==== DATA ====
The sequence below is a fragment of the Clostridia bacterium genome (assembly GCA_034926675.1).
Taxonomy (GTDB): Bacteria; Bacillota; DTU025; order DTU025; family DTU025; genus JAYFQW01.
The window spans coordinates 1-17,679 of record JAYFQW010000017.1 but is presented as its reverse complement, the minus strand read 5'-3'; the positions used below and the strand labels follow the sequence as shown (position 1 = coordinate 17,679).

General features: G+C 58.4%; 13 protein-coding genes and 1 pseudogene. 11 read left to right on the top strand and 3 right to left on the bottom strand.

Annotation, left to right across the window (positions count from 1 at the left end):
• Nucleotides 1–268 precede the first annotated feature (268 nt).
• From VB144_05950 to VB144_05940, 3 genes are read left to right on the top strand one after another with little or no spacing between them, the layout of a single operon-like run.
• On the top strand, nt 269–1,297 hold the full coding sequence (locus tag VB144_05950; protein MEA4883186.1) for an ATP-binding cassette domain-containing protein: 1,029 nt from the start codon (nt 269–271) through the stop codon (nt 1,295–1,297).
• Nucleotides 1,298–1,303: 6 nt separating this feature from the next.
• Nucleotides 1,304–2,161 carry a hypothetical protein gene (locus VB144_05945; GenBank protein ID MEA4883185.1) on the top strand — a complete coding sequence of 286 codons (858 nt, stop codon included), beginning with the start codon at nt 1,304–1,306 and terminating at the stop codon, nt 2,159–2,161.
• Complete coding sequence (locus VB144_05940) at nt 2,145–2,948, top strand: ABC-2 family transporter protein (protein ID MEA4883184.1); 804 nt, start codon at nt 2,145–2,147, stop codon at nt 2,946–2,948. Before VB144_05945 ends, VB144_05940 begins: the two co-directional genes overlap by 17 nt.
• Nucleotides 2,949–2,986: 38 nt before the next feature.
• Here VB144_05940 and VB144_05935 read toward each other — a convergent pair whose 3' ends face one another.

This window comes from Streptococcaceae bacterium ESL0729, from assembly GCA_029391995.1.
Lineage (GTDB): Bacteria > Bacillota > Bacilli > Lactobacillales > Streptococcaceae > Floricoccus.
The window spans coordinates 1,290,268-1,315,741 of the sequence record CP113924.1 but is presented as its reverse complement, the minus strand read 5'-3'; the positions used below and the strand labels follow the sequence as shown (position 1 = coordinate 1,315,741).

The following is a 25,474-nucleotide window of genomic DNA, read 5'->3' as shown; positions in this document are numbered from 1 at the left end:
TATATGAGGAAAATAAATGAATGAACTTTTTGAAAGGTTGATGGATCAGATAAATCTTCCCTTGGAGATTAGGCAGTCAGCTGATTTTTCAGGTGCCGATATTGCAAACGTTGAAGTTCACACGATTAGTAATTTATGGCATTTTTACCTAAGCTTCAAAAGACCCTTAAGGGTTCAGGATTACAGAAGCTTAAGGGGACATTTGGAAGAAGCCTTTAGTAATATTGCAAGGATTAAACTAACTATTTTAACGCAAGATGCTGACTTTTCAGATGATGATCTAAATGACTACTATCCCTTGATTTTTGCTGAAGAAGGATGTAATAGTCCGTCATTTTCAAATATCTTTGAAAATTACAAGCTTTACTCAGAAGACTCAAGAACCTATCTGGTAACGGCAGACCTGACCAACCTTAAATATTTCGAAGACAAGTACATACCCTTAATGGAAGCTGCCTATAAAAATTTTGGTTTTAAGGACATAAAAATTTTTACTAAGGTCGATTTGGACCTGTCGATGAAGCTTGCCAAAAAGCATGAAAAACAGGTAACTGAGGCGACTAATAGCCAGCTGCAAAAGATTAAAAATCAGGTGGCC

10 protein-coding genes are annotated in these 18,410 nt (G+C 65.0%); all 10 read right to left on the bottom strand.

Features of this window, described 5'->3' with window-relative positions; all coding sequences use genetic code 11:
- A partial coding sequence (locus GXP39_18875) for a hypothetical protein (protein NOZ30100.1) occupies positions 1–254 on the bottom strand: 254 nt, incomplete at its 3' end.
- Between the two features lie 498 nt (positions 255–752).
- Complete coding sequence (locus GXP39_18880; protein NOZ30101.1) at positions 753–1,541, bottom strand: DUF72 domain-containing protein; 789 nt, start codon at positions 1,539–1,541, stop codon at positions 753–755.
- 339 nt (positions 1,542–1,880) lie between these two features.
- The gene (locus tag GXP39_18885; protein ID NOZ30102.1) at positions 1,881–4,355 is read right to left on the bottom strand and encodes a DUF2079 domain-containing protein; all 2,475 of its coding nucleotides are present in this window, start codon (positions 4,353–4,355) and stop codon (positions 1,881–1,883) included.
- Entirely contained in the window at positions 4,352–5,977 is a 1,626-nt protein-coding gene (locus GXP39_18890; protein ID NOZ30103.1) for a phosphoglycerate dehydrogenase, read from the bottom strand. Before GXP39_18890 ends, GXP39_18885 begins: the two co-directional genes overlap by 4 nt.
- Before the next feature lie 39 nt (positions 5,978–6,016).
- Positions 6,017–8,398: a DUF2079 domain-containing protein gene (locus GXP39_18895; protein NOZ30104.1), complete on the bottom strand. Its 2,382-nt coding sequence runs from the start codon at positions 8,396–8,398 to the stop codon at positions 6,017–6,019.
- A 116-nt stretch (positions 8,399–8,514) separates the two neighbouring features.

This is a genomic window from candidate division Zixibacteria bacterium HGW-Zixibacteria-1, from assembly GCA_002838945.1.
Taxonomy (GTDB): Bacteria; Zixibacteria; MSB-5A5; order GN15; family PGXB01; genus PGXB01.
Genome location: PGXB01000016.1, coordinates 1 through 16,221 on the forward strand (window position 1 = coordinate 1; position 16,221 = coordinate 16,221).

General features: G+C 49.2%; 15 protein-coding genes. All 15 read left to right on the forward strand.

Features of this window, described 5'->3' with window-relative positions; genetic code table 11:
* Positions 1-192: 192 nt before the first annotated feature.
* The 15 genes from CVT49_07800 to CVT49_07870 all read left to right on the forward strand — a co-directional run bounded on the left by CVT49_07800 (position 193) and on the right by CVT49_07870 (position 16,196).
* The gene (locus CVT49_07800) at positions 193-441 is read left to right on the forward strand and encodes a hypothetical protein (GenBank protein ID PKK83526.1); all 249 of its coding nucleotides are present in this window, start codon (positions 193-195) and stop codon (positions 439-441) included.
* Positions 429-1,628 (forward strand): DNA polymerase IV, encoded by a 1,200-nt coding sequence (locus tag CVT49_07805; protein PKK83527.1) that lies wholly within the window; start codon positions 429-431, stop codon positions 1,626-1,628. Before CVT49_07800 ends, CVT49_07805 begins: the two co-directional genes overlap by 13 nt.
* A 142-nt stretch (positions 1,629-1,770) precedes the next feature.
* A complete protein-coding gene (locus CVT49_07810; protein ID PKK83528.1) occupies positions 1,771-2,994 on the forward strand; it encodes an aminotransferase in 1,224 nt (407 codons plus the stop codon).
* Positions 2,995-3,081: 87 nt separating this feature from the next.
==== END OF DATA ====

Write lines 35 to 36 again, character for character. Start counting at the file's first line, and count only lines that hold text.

* Positions 1-192: 192 nt before the first annotated feature.
* The 15 genes from CVT49_07800 to CVT49_07870 all read left to right on the forward strand — a co-directional run bounded on the left by CVT49_07800 (position 193) and on the right by CVT49_07870 (position 16,196).